Were there any challenges with creating a space that functions as an office, a showroom, and an artist studio all at once?
“It was really important to me that it feel open and airy. In the beginning we grappled with how to lay it out so that it had a nice flow and felt open, but could still be multifunctional. We chose to close off my studio so that when I am painting, the chaos could be contained, but incorporated a sliding door so that people could feel connected to the process in the studio when it felt right. We created floating walls that divide the other part of the space. We have high ceilings, and the floating wall creates a helpful barrier when we have people in for appointments; we covered the other side of [it] with a huge bulletin board so that everyone can feel connected to the work that we are doing, and the creative process can be more democratic.”
Are there any pieces that worked especially well when creating a multifunctional space?
“One of the things I am proudest of is the large lilac marble and blackened steel conference table that I designed. I am incredibly inspired by architectural details; my signature [jewelry] shape is an X, and I loved the idea of a modular, versatile piece of furniture that could be combined to create a grand, large scale piece, but could be pulled apart to work in different ways.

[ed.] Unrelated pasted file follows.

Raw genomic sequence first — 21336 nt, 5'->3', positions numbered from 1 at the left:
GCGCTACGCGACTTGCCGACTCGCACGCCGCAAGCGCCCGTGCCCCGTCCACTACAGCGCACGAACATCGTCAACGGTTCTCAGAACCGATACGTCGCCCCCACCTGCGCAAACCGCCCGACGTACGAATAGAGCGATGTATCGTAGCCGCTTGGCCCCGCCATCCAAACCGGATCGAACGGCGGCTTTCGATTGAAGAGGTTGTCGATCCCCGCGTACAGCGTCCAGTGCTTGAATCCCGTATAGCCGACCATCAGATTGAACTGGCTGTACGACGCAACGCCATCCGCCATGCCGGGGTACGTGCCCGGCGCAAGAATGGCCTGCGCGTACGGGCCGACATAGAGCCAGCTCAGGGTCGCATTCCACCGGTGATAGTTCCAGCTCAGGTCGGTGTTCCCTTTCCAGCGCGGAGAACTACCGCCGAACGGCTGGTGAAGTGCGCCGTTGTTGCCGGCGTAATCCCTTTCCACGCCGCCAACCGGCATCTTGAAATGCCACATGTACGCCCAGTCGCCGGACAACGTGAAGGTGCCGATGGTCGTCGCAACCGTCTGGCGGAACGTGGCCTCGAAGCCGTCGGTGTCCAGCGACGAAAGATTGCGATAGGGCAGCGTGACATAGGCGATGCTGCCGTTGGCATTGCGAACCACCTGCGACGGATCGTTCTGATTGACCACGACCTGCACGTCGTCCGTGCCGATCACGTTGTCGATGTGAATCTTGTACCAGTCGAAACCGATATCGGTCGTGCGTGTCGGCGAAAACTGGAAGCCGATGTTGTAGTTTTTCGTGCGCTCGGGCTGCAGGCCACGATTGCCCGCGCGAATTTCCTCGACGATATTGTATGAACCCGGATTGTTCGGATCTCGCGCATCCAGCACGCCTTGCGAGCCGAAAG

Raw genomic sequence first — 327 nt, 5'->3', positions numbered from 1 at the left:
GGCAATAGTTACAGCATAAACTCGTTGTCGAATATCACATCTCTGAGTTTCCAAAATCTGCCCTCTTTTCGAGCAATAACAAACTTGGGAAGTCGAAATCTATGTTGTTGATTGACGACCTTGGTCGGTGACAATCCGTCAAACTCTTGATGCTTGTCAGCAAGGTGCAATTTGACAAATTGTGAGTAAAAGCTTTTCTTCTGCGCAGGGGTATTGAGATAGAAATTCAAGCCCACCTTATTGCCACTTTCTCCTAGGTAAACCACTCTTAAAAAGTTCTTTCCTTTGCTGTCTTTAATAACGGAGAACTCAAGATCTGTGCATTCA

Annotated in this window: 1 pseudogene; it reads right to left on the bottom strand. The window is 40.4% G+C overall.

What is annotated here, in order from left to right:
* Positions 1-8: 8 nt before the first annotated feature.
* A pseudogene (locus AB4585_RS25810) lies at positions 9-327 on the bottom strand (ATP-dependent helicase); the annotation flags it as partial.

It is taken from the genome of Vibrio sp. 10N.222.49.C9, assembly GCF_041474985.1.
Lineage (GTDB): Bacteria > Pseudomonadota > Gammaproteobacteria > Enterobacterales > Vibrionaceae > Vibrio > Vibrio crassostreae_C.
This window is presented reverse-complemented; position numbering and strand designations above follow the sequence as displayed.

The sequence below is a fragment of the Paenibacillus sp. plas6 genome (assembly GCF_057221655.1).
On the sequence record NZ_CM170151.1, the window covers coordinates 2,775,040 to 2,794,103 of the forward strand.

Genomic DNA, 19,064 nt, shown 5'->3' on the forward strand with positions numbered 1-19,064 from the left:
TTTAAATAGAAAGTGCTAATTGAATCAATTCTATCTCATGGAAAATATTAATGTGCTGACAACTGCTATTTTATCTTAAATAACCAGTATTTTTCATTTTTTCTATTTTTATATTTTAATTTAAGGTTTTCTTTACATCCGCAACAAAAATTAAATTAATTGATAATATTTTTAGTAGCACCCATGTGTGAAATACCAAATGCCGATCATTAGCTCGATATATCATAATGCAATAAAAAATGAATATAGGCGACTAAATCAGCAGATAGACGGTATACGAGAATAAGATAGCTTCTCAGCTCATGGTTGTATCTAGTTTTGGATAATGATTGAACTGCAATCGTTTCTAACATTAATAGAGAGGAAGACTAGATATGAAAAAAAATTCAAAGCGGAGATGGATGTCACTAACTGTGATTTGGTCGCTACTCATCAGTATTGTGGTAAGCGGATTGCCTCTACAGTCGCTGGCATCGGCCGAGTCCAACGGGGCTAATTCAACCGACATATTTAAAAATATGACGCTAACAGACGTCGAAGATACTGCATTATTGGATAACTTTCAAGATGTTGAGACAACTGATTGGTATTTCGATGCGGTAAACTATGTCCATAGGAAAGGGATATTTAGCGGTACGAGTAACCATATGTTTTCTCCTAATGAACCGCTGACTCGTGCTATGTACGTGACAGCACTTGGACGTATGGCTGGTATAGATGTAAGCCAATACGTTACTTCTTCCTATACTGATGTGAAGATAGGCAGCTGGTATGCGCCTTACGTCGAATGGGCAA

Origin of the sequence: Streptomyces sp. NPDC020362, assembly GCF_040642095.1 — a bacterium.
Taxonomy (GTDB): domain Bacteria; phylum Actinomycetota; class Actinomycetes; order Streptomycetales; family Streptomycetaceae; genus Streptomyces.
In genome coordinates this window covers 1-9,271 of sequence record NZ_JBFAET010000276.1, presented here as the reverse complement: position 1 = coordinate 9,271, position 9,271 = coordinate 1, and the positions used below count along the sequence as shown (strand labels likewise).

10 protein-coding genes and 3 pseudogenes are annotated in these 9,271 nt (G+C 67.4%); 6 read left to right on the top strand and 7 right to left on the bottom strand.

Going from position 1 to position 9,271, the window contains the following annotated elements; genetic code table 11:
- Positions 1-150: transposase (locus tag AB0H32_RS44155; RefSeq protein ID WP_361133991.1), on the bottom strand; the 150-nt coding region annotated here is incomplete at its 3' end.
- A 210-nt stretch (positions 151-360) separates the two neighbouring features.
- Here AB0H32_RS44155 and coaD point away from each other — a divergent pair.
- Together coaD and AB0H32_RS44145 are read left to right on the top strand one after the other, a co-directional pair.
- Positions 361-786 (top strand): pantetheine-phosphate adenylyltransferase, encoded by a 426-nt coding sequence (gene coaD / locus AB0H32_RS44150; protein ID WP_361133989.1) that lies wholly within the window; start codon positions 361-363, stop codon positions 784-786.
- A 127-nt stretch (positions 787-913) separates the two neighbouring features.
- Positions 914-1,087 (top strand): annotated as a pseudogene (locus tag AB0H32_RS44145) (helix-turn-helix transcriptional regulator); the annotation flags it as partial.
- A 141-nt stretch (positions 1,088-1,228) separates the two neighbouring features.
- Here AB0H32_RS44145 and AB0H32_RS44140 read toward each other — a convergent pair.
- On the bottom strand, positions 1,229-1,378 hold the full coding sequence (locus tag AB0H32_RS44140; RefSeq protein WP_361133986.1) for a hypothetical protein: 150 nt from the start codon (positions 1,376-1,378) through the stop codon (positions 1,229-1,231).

“I found a huge, gorgeous piece of lilac marble, which strikes the perfect balance of being edgy and cool, and remains classic. We divided it into four tables that, when combined, create a repeating X pattern. We have rearranged those tables in so many ways and it’s the perfect, flexible piece of furniture for us.”
When creating for your own business, where do you look for inspiration?
“I am incredibly inspired by my native New York and the architectural details I find here. I look to urban patterns such as the crisscrossing of power lines or cracks in the sidewalk or the zig zag of metal on a grill. I rarely seek out inspiration or use literal references… the great thing about working and living in such a dynamic city is that inspiration finds you.”
How would you define your personal design aesthetic? Is that reflected in the studio space?
“Feminine, graphic, architectural, and always a little tough; I think it translates into my jewelry, my paintings, and my space.”
How does your art practice inform your work?
“I always say that my painting and my jewelry are two sides of the same coin of who I am. They do not necessarily mirror each other: My paintings are gestural and instinctual, and my jewelry is precise, minimal, and architectural. They’re both graphic and monochromatic, and they evolve side by side. I would not be able to do one without the other.”
Can you tell us a little about the custom pieces in your studio? What’s the story behind them and how did you incorporate them?
“All of the custom pieces I created are meant to seamlessly integrate into the space and be multifunctional. My latest creations are the warrior mirror and two side tables. Designing furniture feels like a natural extension of jewelry, and it is something I plan on continuing to grow.
Do you have a favorite part of the finished space?
“Definitely my painting studio… I love making a mess in there and getting my hands dirty.”
Shop Eva’s designs at evafehren.com.